“First and foremost, he was a human,” Hesmer said. “He was a person. Soccer wasn’t going to define him and soccer wasn’t going to be his everything. I think that offended some people. People would be like, ‘You’re not giving everything to this game’ and he’d say ‘I absolutely am, but it’s still a game. We’re playing a game.’ Now you hear all of his buddies, and even (Seattle coach, Brian) Schmetzer said it, he’s a great reminder to us that when things are going crazy and not going well, ‘Hey guys, chill. We’re playing a game for a living. We’re in a pretty good spot.’”
“I mean, obviously we’re all here to compete and win championships,” Gehrig said, “but Chad also really enjoyed life. I used to go over his house and he’d grill steaks for me and we would drink wine and enjoy each other’s company. Those are some of the best memories I’ve ever had in my career and they weren’t even on the soccer field.”
Steven Lenhart, who was a rookie during the MLS Cup championship campaign of 2008, benefited from Marshall’s tutelage by not only sharing a locker room, but also going against him in training every day.
“Chad taught me everything I needed to know if I wanted a chance to play in this league,” he said. “He is so generous and fair and lighthearted and intense. And I always loved just talking about nothing with him.”
“People don’t understand who Chad is as a person,” Williams added. “He’s goofy but he’s incredibly smart. He’s also passionate about his friends and his teammates. He’s one of the best teammates I ever had.”
“Everybody loves him,” Busch said. “He’s a great teammate in the locker room and he was a fantastic player. I think that’s why you’ve seen the response of all the players he’s played with, whether it was Columbus or Seattle.”
Now that he has retired, there has been some internet clamor to rename the league’s Defender of the Year Award in Marshall’s honor, akin to the Landon Donovan MVP Award and the Sigi Schmid Coach of the Year Award. Three different players blurted out the phrase “no-brainer” when presented with the idea. After all, Marshall won the award a record three times and was in the conversation most other years.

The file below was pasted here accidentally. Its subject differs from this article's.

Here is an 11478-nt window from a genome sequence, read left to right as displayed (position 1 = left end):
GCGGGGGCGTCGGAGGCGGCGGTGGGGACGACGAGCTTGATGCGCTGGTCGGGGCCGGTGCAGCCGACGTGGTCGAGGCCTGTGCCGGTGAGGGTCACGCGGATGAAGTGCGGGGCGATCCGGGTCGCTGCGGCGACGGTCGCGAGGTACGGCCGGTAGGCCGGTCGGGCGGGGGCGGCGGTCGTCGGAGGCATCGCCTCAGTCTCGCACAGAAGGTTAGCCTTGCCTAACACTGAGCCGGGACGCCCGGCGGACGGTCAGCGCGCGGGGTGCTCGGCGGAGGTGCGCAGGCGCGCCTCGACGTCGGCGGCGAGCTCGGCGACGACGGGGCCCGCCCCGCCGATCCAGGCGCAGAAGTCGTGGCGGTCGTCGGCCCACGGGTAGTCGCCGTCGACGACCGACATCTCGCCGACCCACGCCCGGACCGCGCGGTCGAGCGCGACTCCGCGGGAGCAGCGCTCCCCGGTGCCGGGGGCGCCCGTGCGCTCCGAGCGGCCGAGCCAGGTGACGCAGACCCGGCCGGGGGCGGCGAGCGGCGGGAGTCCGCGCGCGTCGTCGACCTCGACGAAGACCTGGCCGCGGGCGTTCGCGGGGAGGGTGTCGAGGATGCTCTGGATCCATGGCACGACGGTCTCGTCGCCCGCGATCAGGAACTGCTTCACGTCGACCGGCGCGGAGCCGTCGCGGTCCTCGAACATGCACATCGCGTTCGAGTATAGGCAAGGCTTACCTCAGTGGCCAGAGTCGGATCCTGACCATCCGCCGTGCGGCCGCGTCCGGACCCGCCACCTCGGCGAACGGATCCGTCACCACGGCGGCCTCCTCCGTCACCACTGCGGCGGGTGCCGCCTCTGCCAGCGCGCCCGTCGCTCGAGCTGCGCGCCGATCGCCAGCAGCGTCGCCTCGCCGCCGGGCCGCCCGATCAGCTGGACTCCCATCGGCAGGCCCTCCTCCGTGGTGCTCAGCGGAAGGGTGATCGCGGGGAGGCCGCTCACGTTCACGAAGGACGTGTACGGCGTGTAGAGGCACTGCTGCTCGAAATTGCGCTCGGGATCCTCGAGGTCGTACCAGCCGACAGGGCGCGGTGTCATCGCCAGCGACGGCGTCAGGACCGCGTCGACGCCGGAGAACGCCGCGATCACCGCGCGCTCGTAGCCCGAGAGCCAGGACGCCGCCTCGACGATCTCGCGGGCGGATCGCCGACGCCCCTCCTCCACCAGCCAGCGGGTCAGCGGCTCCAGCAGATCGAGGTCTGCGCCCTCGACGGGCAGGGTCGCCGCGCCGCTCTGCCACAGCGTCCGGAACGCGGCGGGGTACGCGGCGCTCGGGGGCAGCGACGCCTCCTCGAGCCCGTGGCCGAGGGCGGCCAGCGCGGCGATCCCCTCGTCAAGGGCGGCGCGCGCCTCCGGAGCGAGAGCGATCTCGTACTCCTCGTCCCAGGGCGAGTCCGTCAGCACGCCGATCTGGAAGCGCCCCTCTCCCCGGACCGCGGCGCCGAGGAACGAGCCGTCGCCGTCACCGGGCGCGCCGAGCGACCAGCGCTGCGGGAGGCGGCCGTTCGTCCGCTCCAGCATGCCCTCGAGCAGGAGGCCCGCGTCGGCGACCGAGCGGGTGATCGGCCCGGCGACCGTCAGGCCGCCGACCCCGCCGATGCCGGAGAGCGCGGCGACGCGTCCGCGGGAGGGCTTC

“I think that’s a no-brainer,” said Gehrig. “The longevity. The championships. The awards. Beyond the field. For me, it’s a no-brainer.”
“No-brainer,” added Hesmer. “It should be done immediately. They should not waste any time renaming it the Chad Marshall Defender of the Year Award. It’s guys like Chad that could have gone to pretty big leagues but turned it down because he wanted to be a part of this league. He turned down more money. He turned down opportunities to further his own personal career. He wanted to be part of growing this league and making it better. I think it would be great thank you and honor.”
One of the most staggering things about Marshall’s career, apart from the resume itself, is that it didn’t follow the normal development and aging curves. In his rookie season of 2004, he was a stalwart starter on a Supporters’ Shield winner. In his final full season in 2018, he was named to the MLS Best XI team. In between, he won a whole bunch of titles and awards. Most careers have an ascendancy, a peak, and a decline. Marshall’s 16-year MLS career was virtually coast-to-coast peak.
“Consistency is the most impressive thing,” Hesmer said. “I don’t think you can find one bad year.”
“His level never dropped,” Gehrig said. “It didn’t matter what team he was on. It didn’t matter if he was on grass or if he was on turf. It didn’t matter if he was 22 or 34. The guy was the epitome of consistency and durability. The guy is literally the perfect profile for a champion center back.”
“You don’t see too many careers like Chad has had,” Maisonneuve said of the prospect of naming the league’s top defensive honor after Marshall. “I think it’s something that would be justified. The longevity and the level, he’s definitely earned that discussion, that’s for sure.”
Regardless of whether or not they eventually name an award after him, there’s no denying that Marshall had himself one hell of an impactful career in Major League Soccerball, and he remained true to himself while doing so.
“He always got the best out of every situation and got the best out of people in those situations,” Oughton said. “And he did it The Chad Way.”
A MASSIVE SEASON is now available as an ebook.